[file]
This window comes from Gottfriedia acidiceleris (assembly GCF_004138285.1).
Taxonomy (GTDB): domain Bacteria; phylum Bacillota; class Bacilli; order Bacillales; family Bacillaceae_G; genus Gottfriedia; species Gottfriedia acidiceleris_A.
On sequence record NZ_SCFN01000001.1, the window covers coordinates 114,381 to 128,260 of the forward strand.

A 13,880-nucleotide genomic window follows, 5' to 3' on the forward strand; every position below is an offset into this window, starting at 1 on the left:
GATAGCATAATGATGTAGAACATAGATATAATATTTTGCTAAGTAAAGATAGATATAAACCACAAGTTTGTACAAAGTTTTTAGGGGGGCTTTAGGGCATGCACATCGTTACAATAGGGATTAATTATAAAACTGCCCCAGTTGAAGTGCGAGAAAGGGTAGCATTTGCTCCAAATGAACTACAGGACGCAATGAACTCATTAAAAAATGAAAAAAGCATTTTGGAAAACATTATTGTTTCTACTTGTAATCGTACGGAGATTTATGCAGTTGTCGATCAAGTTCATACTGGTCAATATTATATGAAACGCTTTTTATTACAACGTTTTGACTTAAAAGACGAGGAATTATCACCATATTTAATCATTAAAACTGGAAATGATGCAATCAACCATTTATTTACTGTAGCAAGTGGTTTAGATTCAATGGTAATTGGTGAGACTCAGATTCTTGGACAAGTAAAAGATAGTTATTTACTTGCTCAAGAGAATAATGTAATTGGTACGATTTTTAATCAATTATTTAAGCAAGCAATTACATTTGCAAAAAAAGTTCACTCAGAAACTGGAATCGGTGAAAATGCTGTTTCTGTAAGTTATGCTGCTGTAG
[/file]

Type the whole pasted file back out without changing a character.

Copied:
This window comes from Gottfriedia acidiceleris (assembly GCF_004138285.1).
Taxonomy (GTDB): domain Bacteria; phylum Bacillota; class Bacilli; order Bacillales; family Bacillaceae_G; genus Gottfriedia; species Gottfriedia acidiceleris_A.
On sequence record NZ_SCFN01000001.1, the window covers coordinates 114,381 to 128,260 of the forward strand.

A 13,880-nucleotide genomic window follows, 5' to 3' on the forward strand; every position below is an offset into this window, starting at 1 on the left:
GATAGCATAATGATGTAGAACATAGATATAATATTTTGCTAAGTAAAGATAGATATAAACCACAAGTTTGTACAAAGTTTTTAGGGGGGCTTTAGGGCATGCACATCGTTACAATAGGGATTAATTATAAAACTGCCCCAGTTGAAGTGCGAGAAAGGGTAGCATTTGCTCCAAATGAACTACAGGACGCAATGAACTCATTAAAAAATGAAAAAAGCATTTTGGAAAACATTATTGTTTCTACTTGTAATCGTACGGAGATTTATGCAGTTGTCGATCAAGTTCATACTGGTCAATATTATATGAAACGCTTTTTATTACAACGTTTTGACTTAAAAGACGAGGAATTATCACCATATTTAATCATTAAAACTGGAAATGATGCAATCAACCATTTATTTACTGTAGCAAGTGGTTTAGATTCAATGGTAATTGGTGAGACTCAGATTCTTGGACAAGTAAAAGATAGTTATTTACTTGCTCAAGAGAATAATGTAATTGGTACGATTTTTAATCAATTATTTAAGCAAGCAATTACATTTGCAAAAAAAGTTCACTCAGAAACTGGAATCGGTGAAAATGCTGTTTCTGTAAGTTATGCTGCTGTAG